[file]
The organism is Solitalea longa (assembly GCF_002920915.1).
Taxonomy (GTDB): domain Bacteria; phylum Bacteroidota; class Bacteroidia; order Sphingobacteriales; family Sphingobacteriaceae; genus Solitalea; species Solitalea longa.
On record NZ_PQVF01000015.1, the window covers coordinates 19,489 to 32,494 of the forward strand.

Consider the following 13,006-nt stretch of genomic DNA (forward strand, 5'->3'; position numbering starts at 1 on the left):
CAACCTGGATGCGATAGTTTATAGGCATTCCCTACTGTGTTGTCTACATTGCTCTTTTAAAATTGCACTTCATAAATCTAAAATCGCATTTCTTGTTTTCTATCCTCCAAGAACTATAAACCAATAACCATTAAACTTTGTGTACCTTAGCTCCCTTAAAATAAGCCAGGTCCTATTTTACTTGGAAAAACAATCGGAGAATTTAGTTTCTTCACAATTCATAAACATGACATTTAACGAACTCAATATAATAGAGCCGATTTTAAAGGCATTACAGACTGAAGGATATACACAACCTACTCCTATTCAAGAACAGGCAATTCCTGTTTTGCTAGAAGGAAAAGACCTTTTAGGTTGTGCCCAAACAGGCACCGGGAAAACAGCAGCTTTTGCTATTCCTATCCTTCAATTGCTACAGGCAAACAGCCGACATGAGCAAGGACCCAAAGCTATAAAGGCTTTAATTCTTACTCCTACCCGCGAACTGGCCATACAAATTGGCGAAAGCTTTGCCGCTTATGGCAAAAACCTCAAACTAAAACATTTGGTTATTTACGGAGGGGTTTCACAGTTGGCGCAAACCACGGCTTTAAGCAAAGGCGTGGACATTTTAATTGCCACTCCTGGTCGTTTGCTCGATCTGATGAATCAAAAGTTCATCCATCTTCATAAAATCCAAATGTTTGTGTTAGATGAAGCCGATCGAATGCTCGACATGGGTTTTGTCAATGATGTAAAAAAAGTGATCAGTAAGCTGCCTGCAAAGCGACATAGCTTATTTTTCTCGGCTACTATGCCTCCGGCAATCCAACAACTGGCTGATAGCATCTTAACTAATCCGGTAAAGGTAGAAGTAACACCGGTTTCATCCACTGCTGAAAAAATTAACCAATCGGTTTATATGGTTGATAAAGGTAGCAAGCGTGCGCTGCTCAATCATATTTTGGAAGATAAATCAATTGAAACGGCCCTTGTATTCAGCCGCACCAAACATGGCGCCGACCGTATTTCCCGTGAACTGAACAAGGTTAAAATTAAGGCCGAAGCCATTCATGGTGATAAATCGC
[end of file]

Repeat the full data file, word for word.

The organism is Solitalea longa (assembly GCF_002920915.1).
Taxonomy (GTDB): domain Bacteria; phylum Bacteroidota; class Bacteroidia; order Sphingobacteriales; family Sphingobacteriaceae; genus Solitalea; species Solitalea longa.
On record NZ_PQVF01000015.1, the window covers coordinates 19,489 to 32,494 of the forward strand.

Consider the following 13,006-nt stretch of genomic DNA (forward strand, 5'->3'; position numbering starts at 1 on the left):
CAACCTGGATGCGATAGTTTATAGGCATTCCCTACTGTGTTGTCTACATTGCTCTTTTAAAATTGCACTTCATAAATCTAAAATCGCATTTCTTGTTTTCTATCCTCCAAGAACTATAAACCAATAACCATTAAACTTTGTGTACCTTAGCTCCCTTAAAATAAGCCAGGTCCTATTTTACTTGGAAAAACAATCGGAGAATTTAGTTTCTTCACAATTCATAAACATGACATTTAACGAACTCAATATAATAGAGCCGATTTTAAAGGCATTACAGACTGAAGGATATACACAACCTACTCCTATTCAAGAACAGGCAATTCCTGTTTTGCTAGAAGGAAAAGACCTTTTAGGTTGTGCCCAAACAGGCACCGGGAAAACAGCAGCTTTTGCTATTCCTATCCTTCAATTGCTACAGGCAAACAGCCGACATGAGCAAGGACCCAAAGCTATAAAGGCTTTAATTCTTACTCCTACCCGCGAACTGGCCATACAAATTGGCGAAAGCTTTGCCGCTTATGGCAAAAACCTCAAACTAAAACATTTGGTTATTTACGGAGGGGTTTCACAGTTGGCGCAAACCACGGCTTTAAGCAAAGGCGTGGACATTTTAATTGCCACTCCTGGTCGTTTGCTCGATCTGATGAATCAAAAGTTCATCCATCTTCATAAAATCCAAATGTTTGTGTTAGATGAAGCCGATCGAATGCTCGACATGGGTTTTGTCAATGATGTAAAAAAAGTGATCAGTAAGCTGCCTGCAAAGCGACATAGCTTATTTTTCTCGGCTACTATGCCTCCGGCAATCCAACAACTGGCTGATAGCATCTTAACTAATCCGGTAAAGGTAGAAGTAACACCGGTTTCATCCACTGCTGAAAAAATTAACCAATCGGTTTATATGGTTGATAAAGGTAGCAAGCGTGCGCTGCTCAATCATATTTTGGAAGATAAATCAATTGAAACGGCCCTTGTATTCAGCCGCACCAAACATGGCGCCGACCGTATTTCCCGTGAACTGAACAAGGTTAAAATTAAGGCCGAAGCCATTCATGGTGATAAATCGC